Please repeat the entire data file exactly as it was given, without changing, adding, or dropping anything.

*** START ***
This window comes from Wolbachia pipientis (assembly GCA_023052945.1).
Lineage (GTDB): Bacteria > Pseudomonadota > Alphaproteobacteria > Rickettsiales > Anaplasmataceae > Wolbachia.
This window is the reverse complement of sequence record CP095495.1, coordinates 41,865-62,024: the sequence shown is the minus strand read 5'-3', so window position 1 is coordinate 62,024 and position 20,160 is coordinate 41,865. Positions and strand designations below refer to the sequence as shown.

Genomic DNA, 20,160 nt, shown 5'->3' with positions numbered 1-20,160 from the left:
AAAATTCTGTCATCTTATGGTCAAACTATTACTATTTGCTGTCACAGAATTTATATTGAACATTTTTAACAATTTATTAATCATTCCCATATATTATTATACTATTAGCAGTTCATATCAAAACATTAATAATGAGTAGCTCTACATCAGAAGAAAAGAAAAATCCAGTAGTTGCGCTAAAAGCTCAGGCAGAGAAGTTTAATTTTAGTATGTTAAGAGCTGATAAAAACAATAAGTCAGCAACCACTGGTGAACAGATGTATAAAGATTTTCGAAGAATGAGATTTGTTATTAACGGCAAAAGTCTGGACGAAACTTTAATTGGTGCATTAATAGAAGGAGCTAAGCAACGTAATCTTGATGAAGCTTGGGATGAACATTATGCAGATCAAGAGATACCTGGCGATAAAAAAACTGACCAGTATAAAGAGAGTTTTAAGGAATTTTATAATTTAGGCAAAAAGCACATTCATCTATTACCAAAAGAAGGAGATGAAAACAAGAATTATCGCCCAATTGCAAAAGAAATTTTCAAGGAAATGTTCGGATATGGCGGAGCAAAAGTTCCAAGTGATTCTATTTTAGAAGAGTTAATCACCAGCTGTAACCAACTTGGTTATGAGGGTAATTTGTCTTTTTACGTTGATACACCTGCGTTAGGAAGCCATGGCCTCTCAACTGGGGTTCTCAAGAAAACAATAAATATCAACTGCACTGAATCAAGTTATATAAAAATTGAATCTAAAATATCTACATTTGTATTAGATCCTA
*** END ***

This window comes from Wolbachia pipientis (assembly GCA_023052945.1).
Lineage (GTDB): Bacteria > Pseudomonadota > Alphaproteobacteria > Rickettsiales > Anaplasmataceae > Wolbachia.
This window is the reverse complement of sequence record CP095495.1, coordinates 41,865-62,024: the sequence shown is the minus strand read 5'-3', so window position 1 is coordinate 62,024 and position 20,160 is coordinate 41,865. Positions and strand designations below refer to the sequence as shown.

Genomic DNA, 20,160 nt, shown 5'->3' with positions numbered 1-20,160 from the left:
AAAATTCTGTCATCTTATGGTCAAACTATTACTATTTGCTGTCACAGAATTTATATTGAACATTTTTAACAATTTATTAATCATTCCCATATATTATTATACTATTAGCAGTTCATATCAAAACATTAATAATGAGTAGCTCTACATCAGAAGAAAAGAAAAATCCAGTAGTTGCGCTAAAAGCTCAGGCAGAGAAGTTTAATTTTAGTATGTTAAGAGCTGATAAAAACAATAAGTCAGCAACCACTGGTGAACAGATGTATAAAGATTTTCGAAGAATGAGATTTGTTATTAACGGCAAAAGTCTGGACGAAACTTTAATTGGTGCATTAATAGAAGGAGCTAAGCAACGTAATCTTGATGAAGCTTGGGATGAACATTATGCAGATCAAGAGATACCTGGCGATAAAAAAACTGACCAGTATAAAGAGAGTTTTAAGGAATTTTATAATTTAGGCAAAAAGCACATTCATCTATTACCAAAAGAAGGAGATGAAAACAAGAATTATCGCCCAATTGCAAAAGAAATTTTCAAGGAAATGTTCGGATATGGCGGAGCAAAAGTTCCAAGTGATTCTATTTTAGAAGAGTTAATCACCAGCTGTAACCAACTTGGTTATGAGGGTAATTTGTCTTTTTACGTTGATACACCTGCGTTAGGAAGCCATGGCCTCTCAACTGGGGTTCTCAAGAAAACAATAAATATCAACTGCACTGAATCAAGTTATATAAAAATTGAATCTAAAATATCTACATTTGTATTAGATCCTA